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Last 7 Days
I always get confused about the amount of time it takes to thaw a turkey in the refrigerator. What's the formula?
Allow about five hours of defrosting time for every one pound of turkey. That could be several days for a big turkey, so plan accordingly.
Recently, I was surprised to see many dragonflies swooping in our yard. Could this be a weather sign?
This phenomenon usually precedes or closely follows the first real cold snap. We could not find any scientific references on this matter, however.
Make a small "X" using two strips of masking tape or transparent tape where you want the nail to hang. Drive the nail through the middle of the X. Your plaster should remain intact this way.
This is a difficult question to answer because of the large area that some states cover. The amount of cloudiness is also seasonally dependent. An examination of a very broad based climatological analysis of the contiguous (lower 48) states shows that during the fall/winter season (December through February), the state of Washington has the least amount of possible sunshine, hence the most clouds. For the spring/summer season (June through August), that honor goes to the state of Maine, followed closely by Vermont and New Hampshire.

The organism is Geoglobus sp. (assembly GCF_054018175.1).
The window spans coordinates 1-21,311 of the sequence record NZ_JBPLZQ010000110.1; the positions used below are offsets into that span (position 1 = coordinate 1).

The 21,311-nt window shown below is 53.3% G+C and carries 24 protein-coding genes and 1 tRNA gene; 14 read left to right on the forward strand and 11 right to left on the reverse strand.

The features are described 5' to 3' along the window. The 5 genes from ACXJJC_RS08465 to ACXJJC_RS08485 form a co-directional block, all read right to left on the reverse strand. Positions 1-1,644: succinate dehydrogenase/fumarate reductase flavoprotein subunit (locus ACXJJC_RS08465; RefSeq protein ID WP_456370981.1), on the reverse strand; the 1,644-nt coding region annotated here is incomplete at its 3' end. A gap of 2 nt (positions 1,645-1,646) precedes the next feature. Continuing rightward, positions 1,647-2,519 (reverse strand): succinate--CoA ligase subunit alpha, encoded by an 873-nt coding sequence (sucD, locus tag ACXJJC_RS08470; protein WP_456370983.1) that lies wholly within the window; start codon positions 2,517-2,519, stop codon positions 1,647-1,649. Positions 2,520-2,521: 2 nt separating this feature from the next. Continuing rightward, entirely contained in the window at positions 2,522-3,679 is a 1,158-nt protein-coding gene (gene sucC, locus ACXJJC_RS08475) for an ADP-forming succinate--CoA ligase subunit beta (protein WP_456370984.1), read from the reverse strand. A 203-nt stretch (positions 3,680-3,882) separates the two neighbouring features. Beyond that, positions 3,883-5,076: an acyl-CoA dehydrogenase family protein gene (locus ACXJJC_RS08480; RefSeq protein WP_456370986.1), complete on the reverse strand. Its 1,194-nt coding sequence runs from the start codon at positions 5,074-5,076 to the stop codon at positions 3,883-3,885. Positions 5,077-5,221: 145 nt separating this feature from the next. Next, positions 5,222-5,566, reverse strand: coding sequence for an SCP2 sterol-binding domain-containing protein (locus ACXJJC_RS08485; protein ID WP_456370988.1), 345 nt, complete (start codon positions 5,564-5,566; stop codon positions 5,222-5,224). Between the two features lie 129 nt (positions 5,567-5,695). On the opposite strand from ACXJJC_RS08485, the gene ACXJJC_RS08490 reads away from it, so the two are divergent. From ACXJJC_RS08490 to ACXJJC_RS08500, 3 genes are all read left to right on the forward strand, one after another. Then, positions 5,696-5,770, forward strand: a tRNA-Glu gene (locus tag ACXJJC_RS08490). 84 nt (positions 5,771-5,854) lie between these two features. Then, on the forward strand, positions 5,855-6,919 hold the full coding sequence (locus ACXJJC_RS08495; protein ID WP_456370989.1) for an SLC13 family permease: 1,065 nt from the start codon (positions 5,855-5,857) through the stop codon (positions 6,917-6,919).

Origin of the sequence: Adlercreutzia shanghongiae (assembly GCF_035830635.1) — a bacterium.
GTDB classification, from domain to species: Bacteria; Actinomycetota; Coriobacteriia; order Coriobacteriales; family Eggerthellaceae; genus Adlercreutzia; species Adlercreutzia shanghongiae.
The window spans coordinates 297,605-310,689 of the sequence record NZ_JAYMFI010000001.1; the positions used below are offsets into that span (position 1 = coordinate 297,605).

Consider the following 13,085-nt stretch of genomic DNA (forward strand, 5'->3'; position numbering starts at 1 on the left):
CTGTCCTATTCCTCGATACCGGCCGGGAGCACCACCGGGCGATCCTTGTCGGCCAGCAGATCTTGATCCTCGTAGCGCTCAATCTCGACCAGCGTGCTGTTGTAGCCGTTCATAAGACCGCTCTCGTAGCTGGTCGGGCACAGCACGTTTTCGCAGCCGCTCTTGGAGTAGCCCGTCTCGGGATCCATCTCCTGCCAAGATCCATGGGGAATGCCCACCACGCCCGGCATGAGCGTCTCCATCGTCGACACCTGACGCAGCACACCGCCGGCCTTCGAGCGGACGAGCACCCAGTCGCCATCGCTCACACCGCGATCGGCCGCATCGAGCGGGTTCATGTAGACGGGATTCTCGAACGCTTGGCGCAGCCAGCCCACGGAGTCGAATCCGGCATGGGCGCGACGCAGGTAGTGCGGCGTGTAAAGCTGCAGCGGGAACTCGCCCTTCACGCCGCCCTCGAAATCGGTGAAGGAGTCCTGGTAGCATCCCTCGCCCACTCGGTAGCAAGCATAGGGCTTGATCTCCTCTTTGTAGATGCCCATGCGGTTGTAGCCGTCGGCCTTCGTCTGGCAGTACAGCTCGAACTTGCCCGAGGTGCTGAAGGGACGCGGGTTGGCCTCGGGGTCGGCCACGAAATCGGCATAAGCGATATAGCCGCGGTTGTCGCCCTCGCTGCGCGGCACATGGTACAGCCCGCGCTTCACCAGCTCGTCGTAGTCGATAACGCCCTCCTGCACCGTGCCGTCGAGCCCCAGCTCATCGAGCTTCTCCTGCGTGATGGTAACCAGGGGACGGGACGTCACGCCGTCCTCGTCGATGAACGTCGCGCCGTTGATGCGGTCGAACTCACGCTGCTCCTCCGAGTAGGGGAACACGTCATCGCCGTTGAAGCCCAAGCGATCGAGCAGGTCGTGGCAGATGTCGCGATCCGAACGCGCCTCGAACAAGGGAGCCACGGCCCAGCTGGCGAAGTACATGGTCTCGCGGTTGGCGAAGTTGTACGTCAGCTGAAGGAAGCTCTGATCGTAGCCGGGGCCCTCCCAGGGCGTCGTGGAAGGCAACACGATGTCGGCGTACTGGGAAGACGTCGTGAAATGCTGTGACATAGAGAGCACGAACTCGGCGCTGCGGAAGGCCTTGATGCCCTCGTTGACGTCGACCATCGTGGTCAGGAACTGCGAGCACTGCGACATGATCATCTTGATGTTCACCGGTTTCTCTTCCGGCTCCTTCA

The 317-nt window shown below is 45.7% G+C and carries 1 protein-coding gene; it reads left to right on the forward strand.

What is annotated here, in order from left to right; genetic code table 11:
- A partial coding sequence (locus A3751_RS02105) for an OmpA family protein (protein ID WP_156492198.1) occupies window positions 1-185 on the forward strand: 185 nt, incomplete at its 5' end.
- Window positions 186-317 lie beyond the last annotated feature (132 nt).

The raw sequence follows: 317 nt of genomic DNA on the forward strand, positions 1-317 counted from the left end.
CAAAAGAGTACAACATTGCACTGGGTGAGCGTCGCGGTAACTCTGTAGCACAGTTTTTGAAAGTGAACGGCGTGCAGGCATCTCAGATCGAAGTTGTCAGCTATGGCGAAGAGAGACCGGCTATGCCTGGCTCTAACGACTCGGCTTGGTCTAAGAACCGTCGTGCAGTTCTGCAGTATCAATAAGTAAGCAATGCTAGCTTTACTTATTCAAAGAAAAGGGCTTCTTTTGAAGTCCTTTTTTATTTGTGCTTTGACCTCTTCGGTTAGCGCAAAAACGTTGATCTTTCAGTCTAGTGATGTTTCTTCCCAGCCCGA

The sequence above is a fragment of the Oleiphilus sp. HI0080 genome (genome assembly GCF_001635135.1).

No. The temperature of the wind should have no effect on a car whatsoever. Wind can cause a car's engine to cool down faster if it's parked outside, but its ultimate temperature will be unaffected.
Actually, there are two word origins to consider--taxi and cab. Taxi comes from the French, taximetre, which became taximeter (tax per meter) in English. The mechanical meter on which to base fares came into usage about the end of the 19th century. Before automobile taxis, however, there were horsedrawn cabs. In the 1800s, the cabriolet was well-known as a lightweight, two-wheeled carriage that could be easily drawn by one horse. Cabriolet is a French derivative of a word for skipping lightness, or capering. France, Italy, and England all had cabriolets for hire in their bigger cities. These cabriolets were nicknamed cabs and their drivers were cabbys.
First used in the early 1800's, this term referred to a dance based on the movements of hoeing corn and potatoes, which was the primary entertainment at "hoedown parties" held in the early fall in the American midwest. It soon came to encompass the party itself, which was also call a "hoe-dig" or, in Iowa in the 1850s, a "rakedown".